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Emissions data is about to get a lot more valuable — and a whole lot more complicated.
The European Union’s Carbon Border Adjustment Mechanism, more commonly known as CBAM is a tax on importers of steel, aluminum, iron, and hydrogen, among other commodities, based on their production emissions. And even before the tax itself comes into effect, CBAM’s reporting requirements are poised to make importing to the EU a slog.
The current reporting requirements under CBAM are relatively straightforward, requiring standing data that’s already required for customs declarations, such as commodity codes and importer locations, said van den Eijnde. The first quarterly report was originally due this week, but was pushed back a month due technical issues with the reporting system.
But as of the third quarter, reporting requirements will become very complex. At that point, van den Eijnde said, importers will need to provide “the actual embedded emission values of their manufacturers,” she said
“That expands the current data set of approximately 80 fields per transaction to over 250 fields per transaction,” she said, adding that those expanded fields are extremely detailed, and include things like the latitude and longitude of factories and exactly where those factories get their electricity. And they ask for emissions data not only of the factory itself, but also aggregated to a particular good, up to the first relevant precursor.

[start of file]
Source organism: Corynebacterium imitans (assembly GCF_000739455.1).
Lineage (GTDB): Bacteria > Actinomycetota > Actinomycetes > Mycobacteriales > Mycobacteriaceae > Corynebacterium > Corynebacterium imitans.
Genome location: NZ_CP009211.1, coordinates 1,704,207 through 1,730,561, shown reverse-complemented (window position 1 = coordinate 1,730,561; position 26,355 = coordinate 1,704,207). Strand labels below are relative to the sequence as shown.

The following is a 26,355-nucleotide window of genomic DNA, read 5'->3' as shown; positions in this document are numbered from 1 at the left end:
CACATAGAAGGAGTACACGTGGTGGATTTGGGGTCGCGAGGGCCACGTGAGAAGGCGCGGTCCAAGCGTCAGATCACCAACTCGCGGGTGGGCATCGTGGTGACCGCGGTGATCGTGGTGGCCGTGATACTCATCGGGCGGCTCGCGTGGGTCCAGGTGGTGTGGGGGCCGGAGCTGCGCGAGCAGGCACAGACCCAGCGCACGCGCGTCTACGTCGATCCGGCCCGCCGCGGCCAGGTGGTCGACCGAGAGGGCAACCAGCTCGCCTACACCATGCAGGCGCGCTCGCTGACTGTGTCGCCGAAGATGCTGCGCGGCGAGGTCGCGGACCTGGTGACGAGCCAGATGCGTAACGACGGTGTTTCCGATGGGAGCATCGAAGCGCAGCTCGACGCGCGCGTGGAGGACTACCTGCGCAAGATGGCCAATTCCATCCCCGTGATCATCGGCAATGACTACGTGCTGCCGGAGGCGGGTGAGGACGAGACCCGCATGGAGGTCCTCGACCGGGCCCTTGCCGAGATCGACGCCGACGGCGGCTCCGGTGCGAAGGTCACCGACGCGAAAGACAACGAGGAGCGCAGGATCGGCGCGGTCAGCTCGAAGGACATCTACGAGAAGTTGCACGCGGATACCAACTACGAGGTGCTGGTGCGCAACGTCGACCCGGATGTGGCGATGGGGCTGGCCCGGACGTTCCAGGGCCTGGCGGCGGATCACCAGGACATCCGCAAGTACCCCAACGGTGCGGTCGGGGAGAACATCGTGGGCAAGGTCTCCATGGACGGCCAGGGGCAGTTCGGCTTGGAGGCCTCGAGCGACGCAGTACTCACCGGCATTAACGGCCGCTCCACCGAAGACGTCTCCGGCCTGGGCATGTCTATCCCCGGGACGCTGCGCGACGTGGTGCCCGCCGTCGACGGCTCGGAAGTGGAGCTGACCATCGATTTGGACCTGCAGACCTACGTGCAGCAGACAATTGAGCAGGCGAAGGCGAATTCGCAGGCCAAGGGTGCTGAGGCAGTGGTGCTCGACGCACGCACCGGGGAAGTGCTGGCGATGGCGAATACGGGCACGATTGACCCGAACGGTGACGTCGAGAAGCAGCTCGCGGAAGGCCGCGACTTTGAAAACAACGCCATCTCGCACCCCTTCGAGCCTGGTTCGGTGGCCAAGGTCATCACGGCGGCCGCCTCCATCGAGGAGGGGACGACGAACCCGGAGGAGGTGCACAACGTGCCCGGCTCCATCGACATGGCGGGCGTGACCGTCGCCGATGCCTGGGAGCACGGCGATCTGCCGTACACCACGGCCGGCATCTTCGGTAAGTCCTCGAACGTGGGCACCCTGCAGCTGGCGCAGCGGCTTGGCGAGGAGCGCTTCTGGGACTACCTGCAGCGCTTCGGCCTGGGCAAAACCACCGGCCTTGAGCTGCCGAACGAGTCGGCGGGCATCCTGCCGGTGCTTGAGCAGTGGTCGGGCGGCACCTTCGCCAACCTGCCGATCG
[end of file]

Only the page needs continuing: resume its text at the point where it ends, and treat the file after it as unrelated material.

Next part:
Later this year, things are going to get very complicated in terms of how many parties are involved, and in terms of the breadth of required data, van den Eijnde said: “The calculations don’t match up with anything we already know.”
That’s because CBAM’s scope includes only certain parts of scope 1, 2, and 3 emissions, which means companies can’t just copy and paste.That’s likely to require too much effort for suppliers to just hand over the newly-required data without an impact on costs. And that means that those outside of the EU that are able to compile the requisite information will have a new and potentially valuable product.
“There’s going to be a market,” van den Eijnde said. “What the value of that market is really depends on how individual contracts play out.”
If U.S. suppliers play their cards right, and can navigate the complex requirements of aggregated product data, there’s a “big opportunity” for them to pull ahead of current market leaders like India and China, she added.
Exactly how long that competitive edge could last is unclear, though. CBAM is “effectively taxing US emissions,” van den Eijnde said, which in the longer-term could push the U.S. towards its own carbon tax.